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  1. #1
    Senior Member Gabriel's Avatar
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    Default Nonunion

    Does anybody know the translation of nonunion in the context of bone fractures?

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    Hi Gabriel,
    I have been doing some research, and to be honest, this is the best I have come up with:
    Delayed Union: Unión retardada - toma más tiempo de los usual pero al final sana nonunion: Que no suelde, el hueso no sana y necesita algún tratamiento especial

    Does this help at all?

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    Default Here's a suggestion

    Hi Gabriel,

    The term nonunion means a discontinuity in a tissue. In Spanish, this can be referred to as a "fractura" or "descontinuidad", though when referring to a bone after surgery/reduction, descontiguidad is acceptable (especially if it is a radiology report).

    Saludos,

    Jason

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    Smile

    Hi Jason,
    Sorry, I think it's either "discontinuidad" or "descontigüidad" (and I should check, but I'm quite positive the latter isn't a real word... But I'm not a doctor so I don't know if it's used in medicine...).

    Anyway, I have a question, if you don't mind. Why would you translate "nonunion" as "fractura", when there's the word "fracture" in English? Wouldn't that mean they're two different things? Just asking...

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    Hi Maria,

    I'm not sure if descontiguidad is a "word", as physicians are fond of making up there own vocabulary, but I see it on radiology reports all the time. Also, since most of my career has been spent in the north of Mexico, it could be one of those Tjuanismos that got mixed into the language and will need another 100 years before it shows up in a dictionary. I just spent a week translating a bunch of charts from Barcelona and they were filled with terms and abbreviations that didn't show up in any medical dictionary, English, Spanish, or Catalan. Many of them didn't even show up on Google (in ANY context).

    As for the use of nonunion, it really depends on the context in which it is being used. A nonunion is just that, the lack of a union where there should be one. A new nonunion in a bone is a fracture. However, if it is a nonunion after a sufficient amount of time has passed since the original fracture, it becomes a "delayed union." Give it sufficient time and it becomes a pseudoarthrosis. All of these terms can still be classified as nonunions. It depends on the context.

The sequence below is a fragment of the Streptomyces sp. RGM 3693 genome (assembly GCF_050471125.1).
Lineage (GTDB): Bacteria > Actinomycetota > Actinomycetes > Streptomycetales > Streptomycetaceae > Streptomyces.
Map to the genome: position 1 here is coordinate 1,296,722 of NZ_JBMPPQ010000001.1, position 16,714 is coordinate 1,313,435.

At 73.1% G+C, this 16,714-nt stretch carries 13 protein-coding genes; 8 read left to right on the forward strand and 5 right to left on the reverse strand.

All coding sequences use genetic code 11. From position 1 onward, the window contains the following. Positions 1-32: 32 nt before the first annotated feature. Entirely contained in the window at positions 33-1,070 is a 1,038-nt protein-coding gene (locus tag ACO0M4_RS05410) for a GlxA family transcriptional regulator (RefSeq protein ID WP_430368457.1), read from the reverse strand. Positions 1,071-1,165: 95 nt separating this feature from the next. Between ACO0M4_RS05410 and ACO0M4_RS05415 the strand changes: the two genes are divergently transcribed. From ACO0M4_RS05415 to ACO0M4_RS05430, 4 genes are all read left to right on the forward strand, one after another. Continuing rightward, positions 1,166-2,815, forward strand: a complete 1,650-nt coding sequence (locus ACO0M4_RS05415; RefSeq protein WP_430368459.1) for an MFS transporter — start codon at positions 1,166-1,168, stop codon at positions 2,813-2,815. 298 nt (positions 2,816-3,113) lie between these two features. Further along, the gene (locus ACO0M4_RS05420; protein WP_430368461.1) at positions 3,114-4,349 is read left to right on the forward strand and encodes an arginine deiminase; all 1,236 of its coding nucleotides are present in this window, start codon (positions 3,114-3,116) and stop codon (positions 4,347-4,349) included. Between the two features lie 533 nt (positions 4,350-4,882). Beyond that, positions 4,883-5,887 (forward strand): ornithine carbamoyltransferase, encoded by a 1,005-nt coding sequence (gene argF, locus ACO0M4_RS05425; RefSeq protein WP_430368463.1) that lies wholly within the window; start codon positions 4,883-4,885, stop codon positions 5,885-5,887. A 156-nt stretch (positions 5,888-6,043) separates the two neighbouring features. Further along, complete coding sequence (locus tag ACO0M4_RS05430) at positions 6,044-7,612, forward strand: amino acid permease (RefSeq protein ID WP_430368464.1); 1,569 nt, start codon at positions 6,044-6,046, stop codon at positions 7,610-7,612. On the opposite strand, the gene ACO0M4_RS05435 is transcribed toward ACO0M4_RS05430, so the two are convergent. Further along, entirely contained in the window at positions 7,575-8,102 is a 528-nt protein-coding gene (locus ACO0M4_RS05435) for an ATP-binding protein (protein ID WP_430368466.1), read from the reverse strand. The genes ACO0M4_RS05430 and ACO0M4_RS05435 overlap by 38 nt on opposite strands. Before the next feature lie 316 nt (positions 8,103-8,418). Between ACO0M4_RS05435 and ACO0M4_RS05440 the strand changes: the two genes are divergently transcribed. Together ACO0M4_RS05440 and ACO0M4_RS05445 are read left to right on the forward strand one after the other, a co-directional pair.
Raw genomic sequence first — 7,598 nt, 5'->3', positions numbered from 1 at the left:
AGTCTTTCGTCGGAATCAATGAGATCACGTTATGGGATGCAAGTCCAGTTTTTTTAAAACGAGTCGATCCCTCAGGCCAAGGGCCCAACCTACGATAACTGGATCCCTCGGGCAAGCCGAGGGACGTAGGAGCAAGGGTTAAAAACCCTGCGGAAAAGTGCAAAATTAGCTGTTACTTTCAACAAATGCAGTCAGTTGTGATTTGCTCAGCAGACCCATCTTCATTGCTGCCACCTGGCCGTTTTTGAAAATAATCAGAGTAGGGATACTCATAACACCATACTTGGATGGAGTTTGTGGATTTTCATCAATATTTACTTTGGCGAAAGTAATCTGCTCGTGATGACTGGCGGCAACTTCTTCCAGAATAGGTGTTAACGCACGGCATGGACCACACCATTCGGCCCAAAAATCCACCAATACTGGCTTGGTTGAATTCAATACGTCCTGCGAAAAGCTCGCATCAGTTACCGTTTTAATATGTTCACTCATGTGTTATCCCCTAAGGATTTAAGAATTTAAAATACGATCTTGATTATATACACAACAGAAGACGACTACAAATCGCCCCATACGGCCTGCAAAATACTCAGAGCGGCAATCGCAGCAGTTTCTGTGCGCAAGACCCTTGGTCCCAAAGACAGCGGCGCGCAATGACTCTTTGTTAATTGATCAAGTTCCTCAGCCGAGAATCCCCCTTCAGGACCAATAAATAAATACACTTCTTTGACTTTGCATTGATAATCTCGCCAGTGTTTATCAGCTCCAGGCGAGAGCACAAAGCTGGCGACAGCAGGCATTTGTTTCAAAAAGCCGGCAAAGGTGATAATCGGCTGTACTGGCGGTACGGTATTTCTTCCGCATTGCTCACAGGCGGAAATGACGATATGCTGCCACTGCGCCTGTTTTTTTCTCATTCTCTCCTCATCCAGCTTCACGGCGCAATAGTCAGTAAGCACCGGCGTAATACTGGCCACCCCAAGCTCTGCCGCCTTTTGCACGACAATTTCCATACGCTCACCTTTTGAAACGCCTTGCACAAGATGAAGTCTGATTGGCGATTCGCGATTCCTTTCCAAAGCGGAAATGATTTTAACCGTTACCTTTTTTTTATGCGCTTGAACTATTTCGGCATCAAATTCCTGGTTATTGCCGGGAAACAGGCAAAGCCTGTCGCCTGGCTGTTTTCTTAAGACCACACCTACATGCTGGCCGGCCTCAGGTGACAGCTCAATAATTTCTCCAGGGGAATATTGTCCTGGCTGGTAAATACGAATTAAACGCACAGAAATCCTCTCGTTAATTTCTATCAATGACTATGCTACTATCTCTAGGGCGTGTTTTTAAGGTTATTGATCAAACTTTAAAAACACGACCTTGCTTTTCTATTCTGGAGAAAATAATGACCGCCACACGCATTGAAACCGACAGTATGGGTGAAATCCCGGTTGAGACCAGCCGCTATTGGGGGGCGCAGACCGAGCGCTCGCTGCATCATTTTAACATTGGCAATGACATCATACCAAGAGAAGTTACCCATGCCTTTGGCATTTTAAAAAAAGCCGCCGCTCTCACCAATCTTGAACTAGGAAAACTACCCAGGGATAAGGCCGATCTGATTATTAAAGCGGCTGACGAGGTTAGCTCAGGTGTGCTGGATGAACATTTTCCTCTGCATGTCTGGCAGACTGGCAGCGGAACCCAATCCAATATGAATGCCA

Unfortunately for translators, there are a lot of false cognates in medicine. Context is everything. Since medicine is such a closed community with its own jargon (often done so intentionally to keep people from understanding what we are saying. . . en serio!), you have to understand the source and the target jargon to arrive at a good translation.

    As many translators have noticed, the language used in a medical texbook or journal article (which can be cross referenced pretty well using a good medical dictionary and Google) is very different from the language used in patient charts. Many terms and abbreviations are only used in certain regions and can be almost impossible to translate. I know because it happens to me all the time. The problem is so bad that I have glossaries that I have compiled for almost every Spanish speaking country and I still have to email colleagues in different regions when I hit a snag. Many attempts have been made to standardize medical language, but when you have this many egos involved, it's a lost cause.

    Saludos!

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    Hi Jason!
    Well, that sure was a great explanation to my simple question...
    Thanks for taking the time to reply to me.
    I expect to specialize in Medicine to be able to translate journal articles mostly (hopefully I won't have to deal with charts or reports... Though, on second thoughts, I guess I could handle lab reports since I'm a chemist...) once I get my degree in translation studies, which I don't have yet. Still, I've translated many articles in my area of expertise (chemistry, of course...) and luckily it's been pretty easy for me since I know the two languages quite well.
    Anyway... Thanks again...
    Saludos... See you around...

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